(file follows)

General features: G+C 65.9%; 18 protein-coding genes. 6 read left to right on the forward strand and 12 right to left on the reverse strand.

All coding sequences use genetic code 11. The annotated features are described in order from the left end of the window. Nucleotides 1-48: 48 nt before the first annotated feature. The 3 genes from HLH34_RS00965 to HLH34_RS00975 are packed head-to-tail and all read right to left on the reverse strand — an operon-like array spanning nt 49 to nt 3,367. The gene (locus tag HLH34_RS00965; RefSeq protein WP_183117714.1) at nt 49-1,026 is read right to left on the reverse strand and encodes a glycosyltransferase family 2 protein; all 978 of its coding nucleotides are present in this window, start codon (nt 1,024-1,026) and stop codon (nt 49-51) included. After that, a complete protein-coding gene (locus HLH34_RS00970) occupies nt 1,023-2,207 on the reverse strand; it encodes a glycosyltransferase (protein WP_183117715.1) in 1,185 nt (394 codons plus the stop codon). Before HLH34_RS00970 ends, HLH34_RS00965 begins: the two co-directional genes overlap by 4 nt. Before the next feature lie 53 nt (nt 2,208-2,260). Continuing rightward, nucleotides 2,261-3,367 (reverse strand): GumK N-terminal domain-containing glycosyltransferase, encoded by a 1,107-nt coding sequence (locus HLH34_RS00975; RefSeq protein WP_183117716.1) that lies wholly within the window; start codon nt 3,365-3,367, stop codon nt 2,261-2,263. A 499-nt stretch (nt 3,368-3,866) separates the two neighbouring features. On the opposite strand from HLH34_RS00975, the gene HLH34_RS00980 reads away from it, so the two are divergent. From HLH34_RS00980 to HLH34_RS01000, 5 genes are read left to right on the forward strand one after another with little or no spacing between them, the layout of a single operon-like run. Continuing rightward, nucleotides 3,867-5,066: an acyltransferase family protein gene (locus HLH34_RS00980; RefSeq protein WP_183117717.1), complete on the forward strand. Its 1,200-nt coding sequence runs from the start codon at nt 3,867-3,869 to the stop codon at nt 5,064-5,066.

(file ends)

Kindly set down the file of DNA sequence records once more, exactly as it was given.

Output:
General features: G+C 65.9%; 18 protein-coding genes. 6 read left to right on the forward strand and 12 right to left on the reverse strand.

All coding sequences use genetic code 11. The annotated features are described in order from the left end of the window. Nucleotides 1-48: 48 nt before the first annotated feature. The 3 genes from HLH34_RS00965 to HLH34_RS00975 are packed head-to-tail and all read right to left on the reverse strand — an operon-like array spanning nt 49 to nt 3,367. The gene (locus tag HLH34_RS00965; RefSeq protein WP_183117714.1) at nt 49-1,026 is read right to left on the reverse strand and encodes a glycosyltransferase family 2 protein; all 978 of its coding nucleotides are present in this window, start codon (nt 1,024-1,026) and stop codon (nt 49-51) included. After that, a complete protein-coding gene (locus HLH34_RS00970) occupies nt 1,023-2,207 on the reverse strand; it encodes a glycosyltransferase (protein WP_183117715.1) in 1,185 nt (394 codons plus the stop codon). Before HLH34_RS00970 ends, HLH34_RS00965 begins: the two co-directional genes overlap by 4 nt. Before the next feature lie 53 nt (nt 2,208-2,260). Continuing rightward, nucleotides 2,261-3,367 (reverse strand): GumK N-terminal domain-containing glycosyltransferase, encoded by a 1,107-nt coding sequence (locus HLH34_RS00975; RefSeq protein WP_183117716.1) that lies wholly within the window; start codon nt 3,365-3,367, stop codon nt 2,261-2,263. A 499-nt stretch (nt 3,368-3,866) separates the two neighbouring features. On the opposite strand from HLH34_RS00975, the gene HLH34_RS00980 reads away from it, so the two are divergent. From HLH34_RS00980 to HLH34_RS01000, 5 genes are read left to right on the forward strand one after another with little or no spacing between them, the layout of a single operon-like run. Continuing rightward, nucleotides 3,867-5,066: an acyltransferase family protein gene (locus HLH34_RS00980; RefSeq protein WP_183117717.1), complete on the forward strand. Its 1,200-nt coding sequence runs from the start codon at nt 3,867-3,869 to the stop codon at nt 5,064-5,066.